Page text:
There’s something soothing about gardens in autumn. They may not be as pretty as spring, or as productive as summer, but watching your garden getting ready to hibernate is proof that as much as our busy lives seem to speed up every year, Mother Nature knows when we should slow down and take stock.
Speaking of taking stock, your garden is probably full of furry and feathered visitors getting supplies in for winter. Keep your eye out and you might be lucky enough to see not only squirrels, hedgehogs, and sparrows, but a plethora of mini beasts all looking for somewhere cosy to spend the cold months.
Feed the Birds
It doesn’t take much to make your garden a welcoming winter habitat. Even the smallest garden can have a bird feeder. You may find that it doesn’t get a lot of visitors in autumn, especially if the weather stays mild, but keeping a small amount of bird seed on the table means birds will notice and know where to come when the temperature drops. Increase the fat content on your feeder as the weather gets colder, offering peanuts (in a net), sunflower seeds, suet scraps, and hanging fat balls.
Hedgehogs’ love of slugs and pests make them an absolute delight to have in the garden, however, the numbers of these shy creatures are sadly shrinking. You can encourage them to your garden by making it a safe place for them to hibernate over winter. They like wild and messy spaces, with fallen leaves and twigs that can be built into a nest, so pile up some logs in a quiet spot where they won’t be disturbed. Alternatively, you can make a hedgehog hutch using untreated wood, or buy one from a pet shop or garden centre.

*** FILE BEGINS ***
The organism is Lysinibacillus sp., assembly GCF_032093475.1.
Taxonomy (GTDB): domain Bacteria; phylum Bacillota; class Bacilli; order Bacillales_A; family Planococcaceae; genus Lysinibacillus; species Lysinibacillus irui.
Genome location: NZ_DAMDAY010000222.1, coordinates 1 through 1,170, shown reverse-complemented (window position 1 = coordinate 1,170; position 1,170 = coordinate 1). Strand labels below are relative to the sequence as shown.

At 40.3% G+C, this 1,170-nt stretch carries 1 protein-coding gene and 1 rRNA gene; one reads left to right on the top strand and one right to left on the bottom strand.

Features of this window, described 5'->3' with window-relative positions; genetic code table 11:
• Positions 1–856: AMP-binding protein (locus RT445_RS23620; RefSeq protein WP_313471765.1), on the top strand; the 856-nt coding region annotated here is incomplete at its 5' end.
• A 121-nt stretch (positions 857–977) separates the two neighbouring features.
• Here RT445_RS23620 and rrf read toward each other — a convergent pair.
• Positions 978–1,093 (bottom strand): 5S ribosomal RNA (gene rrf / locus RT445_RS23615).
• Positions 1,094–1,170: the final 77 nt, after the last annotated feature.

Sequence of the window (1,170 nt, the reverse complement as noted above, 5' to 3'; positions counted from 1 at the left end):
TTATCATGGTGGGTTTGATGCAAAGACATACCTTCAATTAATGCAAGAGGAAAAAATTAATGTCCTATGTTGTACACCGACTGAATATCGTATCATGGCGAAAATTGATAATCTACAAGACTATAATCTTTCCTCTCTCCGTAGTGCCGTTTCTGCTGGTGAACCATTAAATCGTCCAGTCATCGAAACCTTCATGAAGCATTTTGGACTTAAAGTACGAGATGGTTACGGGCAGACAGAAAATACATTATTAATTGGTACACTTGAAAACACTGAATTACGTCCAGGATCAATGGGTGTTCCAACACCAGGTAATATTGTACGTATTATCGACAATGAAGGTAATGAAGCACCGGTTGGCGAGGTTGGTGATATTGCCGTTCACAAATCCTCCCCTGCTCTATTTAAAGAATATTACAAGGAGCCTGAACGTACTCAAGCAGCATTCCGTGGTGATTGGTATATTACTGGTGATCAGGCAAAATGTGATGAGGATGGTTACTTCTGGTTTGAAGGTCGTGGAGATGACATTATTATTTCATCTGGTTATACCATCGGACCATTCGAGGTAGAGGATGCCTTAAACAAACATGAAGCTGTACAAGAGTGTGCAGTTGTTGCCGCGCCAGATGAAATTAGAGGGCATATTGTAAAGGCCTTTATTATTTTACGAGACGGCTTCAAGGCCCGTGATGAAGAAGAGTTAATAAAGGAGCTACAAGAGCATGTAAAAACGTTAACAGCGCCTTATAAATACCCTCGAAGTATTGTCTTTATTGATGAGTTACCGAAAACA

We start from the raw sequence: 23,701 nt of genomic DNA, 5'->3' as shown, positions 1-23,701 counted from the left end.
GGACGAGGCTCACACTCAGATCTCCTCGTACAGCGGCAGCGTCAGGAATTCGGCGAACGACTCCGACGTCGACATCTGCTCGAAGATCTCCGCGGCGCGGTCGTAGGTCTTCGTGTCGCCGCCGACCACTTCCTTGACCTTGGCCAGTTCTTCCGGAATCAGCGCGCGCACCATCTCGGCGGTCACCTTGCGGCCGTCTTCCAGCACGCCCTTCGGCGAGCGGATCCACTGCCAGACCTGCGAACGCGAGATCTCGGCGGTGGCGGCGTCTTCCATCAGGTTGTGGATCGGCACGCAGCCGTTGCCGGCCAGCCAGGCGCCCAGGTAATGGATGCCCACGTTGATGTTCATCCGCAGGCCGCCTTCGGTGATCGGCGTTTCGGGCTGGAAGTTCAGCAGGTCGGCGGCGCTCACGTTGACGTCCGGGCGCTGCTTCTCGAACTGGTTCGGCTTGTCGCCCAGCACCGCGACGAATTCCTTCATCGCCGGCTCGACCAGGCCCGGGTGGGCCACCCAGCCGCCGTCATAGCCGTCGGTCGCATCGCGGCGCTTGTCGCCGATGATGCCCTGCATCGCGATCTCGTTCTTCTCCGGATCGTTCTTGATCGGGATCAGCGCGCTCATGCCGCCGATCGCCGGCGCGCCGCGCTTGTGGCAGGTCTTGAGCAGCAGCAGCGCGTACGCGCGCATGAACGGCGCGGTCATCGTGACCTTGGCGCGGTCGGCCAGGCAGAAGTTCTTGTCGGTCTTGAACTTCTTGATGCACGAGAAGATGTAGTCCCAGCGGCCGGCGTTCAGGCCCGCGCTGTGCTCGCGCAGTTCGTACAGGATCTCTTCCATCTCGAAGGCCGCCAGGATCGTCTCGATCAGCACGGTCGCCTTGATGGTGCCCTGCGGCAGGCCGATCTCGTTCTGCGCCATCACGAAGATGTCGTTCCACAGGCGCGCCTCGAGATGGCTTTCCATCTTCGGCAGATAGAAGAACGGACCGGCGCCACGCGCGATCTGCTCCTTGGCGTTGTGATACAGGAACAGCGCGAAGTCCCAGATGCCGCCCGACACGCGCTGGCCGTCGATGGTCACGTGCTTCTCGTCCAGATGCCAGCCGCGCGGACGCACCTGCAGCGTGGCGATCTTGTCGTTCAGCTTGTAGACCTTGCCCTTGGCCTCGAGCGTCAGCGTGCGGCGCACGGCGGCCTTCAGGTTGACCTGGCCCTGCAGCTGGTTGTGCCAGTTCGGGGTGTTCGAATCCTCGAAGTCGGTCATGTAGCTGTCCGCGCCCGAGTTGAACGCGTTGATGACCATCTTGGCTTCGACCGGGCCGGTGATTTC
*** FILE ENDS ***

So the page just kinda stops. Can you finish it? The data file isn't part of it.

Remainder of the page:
Hedgehogs need lots of food and water. They like cooked eggs and potatoes, minced chicken or turkey (or chicken or turkey dog or cat food in jelly), mealworms, and sultanas. Don’t give them milk or bread as this can cause fatal stomach upsets.
Not only does it provide nutrients for your garden, but your compost heap provides a nice habitat for insects and grubs, which in turn attract birds and hedgehogs who feed on them. Try to avoid turning it over until April, and give it a prod with a stick before putting your fork in just in case something has made it their winter home.
You can still enjoy the delights of an autumnal garden even if you don’t have one of your own. The Duntrune Community Garden in Dawson Park is open daily from 9am until 3pm with free entry
Don’t look at your autumnal garden and think it is still and quiet. Underneath the leaves, in the hedges, and under the soil, your garden is alive as ever.